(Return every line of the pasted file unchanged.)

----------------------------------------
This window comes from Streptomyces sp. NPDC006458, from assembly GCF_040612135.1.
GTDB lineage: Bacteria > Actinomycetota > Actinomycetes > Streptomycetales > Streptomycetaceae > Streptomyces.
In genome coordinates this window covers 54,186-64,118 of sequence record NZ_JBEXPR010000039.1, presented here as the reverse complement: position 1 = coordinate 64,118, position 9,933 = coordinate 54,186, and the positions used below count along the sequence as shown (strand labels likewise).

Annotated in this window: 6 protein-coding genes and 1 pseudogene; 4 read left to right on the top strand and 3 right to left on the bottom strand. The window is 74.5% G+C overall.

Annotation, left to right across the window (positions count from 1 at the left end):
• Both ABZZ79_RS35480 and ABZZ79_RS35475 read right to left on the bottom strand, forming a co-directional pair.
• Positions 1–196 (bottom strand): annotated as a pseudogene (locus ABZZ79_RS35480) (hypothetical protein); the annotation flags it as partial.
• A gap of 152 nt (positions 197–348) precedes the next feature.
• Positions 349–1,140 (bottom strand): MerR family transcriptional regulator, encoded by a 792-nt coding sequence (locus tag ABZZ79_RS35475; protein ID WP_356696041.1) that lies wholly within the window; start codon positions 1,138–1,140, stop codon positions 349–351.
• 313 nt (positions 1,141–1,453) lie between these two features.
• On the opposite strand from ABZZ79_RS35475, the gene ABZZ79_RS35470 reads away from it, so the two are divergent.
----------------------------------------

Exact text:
This window comes from Streptomyces sp. NPDC006458, from assembly GCF_040612135.1.
GTDB lineage: Bacteria > Actinomycetota > Actinomycetes > Streptomycetales > Streptomycetaceae > Streptomyces.
In genome coordinates this window covers 54,186-64,118 of sequence record NZ_JBEXPR010000039.1, presented here as the reverse complement: position 1 = coordinate 64,118, position 9,933 = coordinate 54,186, and the positions used below count along the sequence as shown (strand labels likewise).

Annotated in this window: 6 protein-coding genes and 1 pseudogene; 4 read left to right on the top strand and 3 right to left on the bottom strand. The window is 74.5% G+C overall.

Annotation, left to right across the window (positions count from 1 at the left end):
• Both ABZZ79_RS35480 and ABZZ79_RS35475 read right to left on the bottom strand, forming a co-directional pair.
• Positions 1–196 (bottom strand): annotated as a pseudogene (locus ABZZ79_RS35480) (hypothetical protein); the annotation flags it as partial.
• A gap of 152 nt (positions 197–348) precedes the next feature.
• Positions 349–1,140 (bottom strand): MerR family transcriptional regulator, encoded by a 792-nt coding sequence (locus tag ABZZ79_RS35475; protein ID WP_356696041.1) that lies wholly within the window; start codon positions 1,138–1,140, stop codon positions 349–351.
• 313 nt (positions 1,141–1,453) lie between these two features.
• On the opposite strand from ABZZ79_RS35475, the gene ABZZ79_RS35470 reads away from it, so the two are divergent.